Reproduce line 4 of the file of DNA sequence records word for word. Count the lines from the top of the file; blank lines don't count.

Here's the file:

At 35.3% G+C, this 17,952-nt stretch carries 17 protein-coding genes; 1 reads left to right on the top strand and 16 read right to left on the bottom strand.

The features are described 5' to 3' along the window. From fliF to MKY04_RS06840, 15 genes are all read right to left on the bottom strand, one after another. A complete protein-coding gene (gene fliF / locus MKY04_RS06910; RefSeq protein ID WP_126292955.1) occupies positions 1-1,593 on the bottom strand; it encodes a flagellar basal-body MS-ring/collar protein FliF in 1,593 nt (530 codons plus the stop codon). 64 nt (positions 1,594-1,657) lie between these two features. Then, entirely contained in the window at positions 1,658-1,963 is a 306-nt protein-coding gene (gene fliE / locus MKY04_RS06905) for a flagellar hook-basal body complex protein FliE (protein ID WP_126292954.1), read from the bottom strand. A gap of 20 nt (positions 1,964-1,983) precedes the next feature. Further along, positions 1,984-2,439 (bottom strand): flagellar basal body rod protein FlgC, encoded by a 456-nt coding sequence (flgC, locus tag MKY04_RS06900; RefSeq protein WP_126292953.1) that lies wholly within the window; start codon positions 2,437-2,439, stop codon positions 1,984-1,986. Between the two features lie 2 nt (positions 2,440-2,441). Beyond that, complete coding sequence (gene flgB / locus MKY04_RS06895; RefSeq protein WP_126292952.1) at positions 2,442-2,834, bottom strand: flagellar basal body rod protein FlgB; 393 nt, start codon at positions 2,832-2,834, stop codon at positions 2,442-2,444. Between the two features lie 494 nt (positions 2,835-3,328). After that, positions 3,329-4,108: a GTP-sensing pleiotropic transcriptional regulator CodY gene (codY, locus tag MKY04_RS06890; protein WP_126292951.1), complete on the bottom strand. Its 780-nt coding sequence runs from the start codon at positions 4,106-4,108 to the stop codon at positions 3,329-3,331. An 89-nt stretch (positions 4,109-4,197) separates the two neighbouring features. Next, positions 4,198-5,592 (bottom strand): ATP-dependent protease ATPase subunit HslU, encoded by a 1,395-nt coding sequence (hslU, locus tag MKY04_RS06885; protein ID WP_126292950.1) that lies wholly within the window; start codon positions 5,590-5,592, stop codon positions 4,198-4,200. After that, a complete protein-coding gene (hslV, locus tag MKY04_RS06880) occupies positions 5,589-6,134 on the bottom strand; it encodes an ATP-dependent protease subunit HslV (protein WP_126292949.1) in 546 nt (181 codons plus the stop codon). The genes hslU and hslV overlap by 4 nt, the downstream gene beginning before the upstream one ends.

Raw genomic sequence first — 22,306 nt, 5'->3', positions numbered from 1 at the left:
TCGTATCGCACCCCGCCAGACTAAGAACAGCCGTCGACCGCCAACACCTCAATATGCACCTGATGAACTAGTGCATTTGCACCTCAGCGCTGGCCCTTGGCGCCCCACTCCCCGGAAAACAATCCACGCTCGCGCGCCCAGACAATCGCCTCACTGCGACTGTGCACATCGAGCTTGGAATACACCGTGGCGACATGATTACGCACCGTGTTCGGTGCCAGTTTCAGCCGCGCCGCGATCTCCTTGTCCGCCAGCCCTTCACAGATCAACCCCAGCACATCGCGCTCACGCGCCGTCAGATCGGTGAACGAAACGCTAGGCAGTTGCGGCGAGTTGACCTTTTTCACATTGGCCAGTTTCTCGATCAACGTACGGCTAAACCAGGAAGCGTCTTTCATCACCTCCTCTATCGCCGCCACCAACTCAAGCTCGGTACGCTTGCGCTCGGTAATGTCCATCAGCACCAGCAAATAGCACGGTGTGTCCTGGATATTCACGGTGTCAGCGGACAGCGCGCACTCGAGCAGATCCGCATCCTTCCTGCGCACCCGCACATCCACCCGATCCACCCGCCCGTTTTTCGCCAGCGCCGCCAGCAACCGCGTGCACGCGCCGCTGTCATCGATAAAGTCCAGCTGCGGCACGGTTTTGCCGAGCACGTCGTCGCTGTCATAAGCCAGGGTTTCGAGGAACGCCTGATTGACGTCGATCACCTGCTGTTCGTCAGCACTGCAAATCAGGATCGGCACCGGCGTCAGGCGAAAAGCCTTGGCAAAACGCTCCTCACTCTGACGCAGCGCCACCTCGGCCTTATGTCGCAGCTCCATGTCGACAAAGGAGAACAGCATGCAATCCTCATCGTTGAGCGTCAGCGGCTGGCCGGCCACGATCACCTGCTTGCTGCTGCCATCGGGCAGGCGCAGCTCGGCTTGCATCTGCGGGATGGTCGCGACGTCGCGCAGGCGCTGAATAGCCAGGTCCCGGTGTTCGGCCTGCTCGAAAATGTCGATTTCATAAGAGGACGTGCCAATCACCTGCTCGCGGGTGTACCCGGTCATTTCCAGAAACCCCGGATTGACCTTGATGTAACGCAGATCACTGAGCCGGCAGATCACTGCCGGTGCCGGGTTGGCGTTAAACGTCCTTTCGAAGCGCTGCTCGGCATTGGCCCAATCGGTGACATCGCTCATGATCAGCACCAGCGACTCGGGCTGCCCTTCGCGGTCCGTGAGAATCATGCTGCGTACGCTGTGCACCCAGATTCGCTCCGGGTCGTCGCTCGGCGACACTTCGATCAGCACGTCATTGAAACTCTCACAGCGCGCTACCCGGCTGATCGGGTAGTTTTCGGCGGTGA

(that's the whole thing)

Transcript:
TCGTATCGCACCCCGCCAGACTAAGAACAGCCGTCGACCGCCAACACCTCAATATGCACCTGATGAACTAGTGCATTTGCACCTCAGCGCTGGCCCTTGGCGCCCCACTCCCCGGAAAACAATCCACGCTCGCGCGCCCAGACAATCGCCTCACTGCGACTGTGCACATCGAGCTTGGAATACACCGTGGCGACATGATTACGCACCGTGTTCGGTGCCAGTTTCAGCCGCGCCGCGATCTCCTTGTCCGCCAGCCCTTCACAGATCAACCCCAGCACATCGCGCTCACGCGCCGTCAGATCGGTGAACGAAACGCTAGGCAGTTGCGGCGAGTTGACCTTTTTCACATTGGCCAGTTTCTCGATCAACGTACGGCTAAACCAGGAAGCGTCTTTCATCACCTCCTCTATCGCCGCCACCAACTCAAGCTCGGTACGCTTGCGCTCGGTAATGTCCATCAGCACCAGCAAATAGCACGGTGTGTCCTGGATATTCACGGTGTCAGCGGACAGCGCGCACTCGAGCAGATCCGCATCCTTCCTGCGCACCCGCACATCCACCCGATCCACCCGCCCGTTTTTCGCCAGCGCCGCCAGCAACCGCGTGCACGCGCCGCTGTCATCGATAAAGTCCAGCTGCGGCACGGTTTTGCCGAGCACGTCGTCGCTGTCATAAGCCAGGGTTTCGAGGAACGCCTGATTGACGTCGATCACCTGCTGTTCGTCAGCACTGCAAATCAGGATCGGCACCGGCGTCAGGCGAAAAGCCTTGGCAAAACGCTCCTCACTCTGACGCAGCGCCACCTCGGCCTTATGTCGCAGCTCCATGTCGACAAAGGAGAACAGCATGCAATCCTCATCGTTGAGCGTCAGCGGCTGGCCGGCCACGATCACCTGCTTGCTGCTGCCATCGGGCAGGCGCAGCTCGGCTTGCATCTGCGGGATGGTCGCGACGTCGCGCAGGCGCTGAATAGCCAGGTCCCGGTGTTCGGCCTGCTCGAAAATGTCGATTTCATAAGAGGACGTGCCAATCACCTGCTCGCGGGTGTACCCGGTCATTTCCAGAAACCCCGGATTGACCTTGATGTAACGCAGATCACTGAGCCGGCAGATCACTGCCGGTGCCGGGTTGGCGTTAAACGTCCTTTCGAAGCGCTGCTCGGCATTGGCCCAATCGGTGACATCGCTCATGATCAGCACCAGCGACTCGGGCTGCCCTTCGCGGTCCGTGAGAATCATGCTGCGTACGCTGTGCACCCAGATTCGCTCCGGGTCGTCGCTCGGCGACACTTCGATCAGCACGTCATTGAAACTCTCACAGCGCGCTACCCGGCTGATCGGGTAGTTTTCGGCGGTGA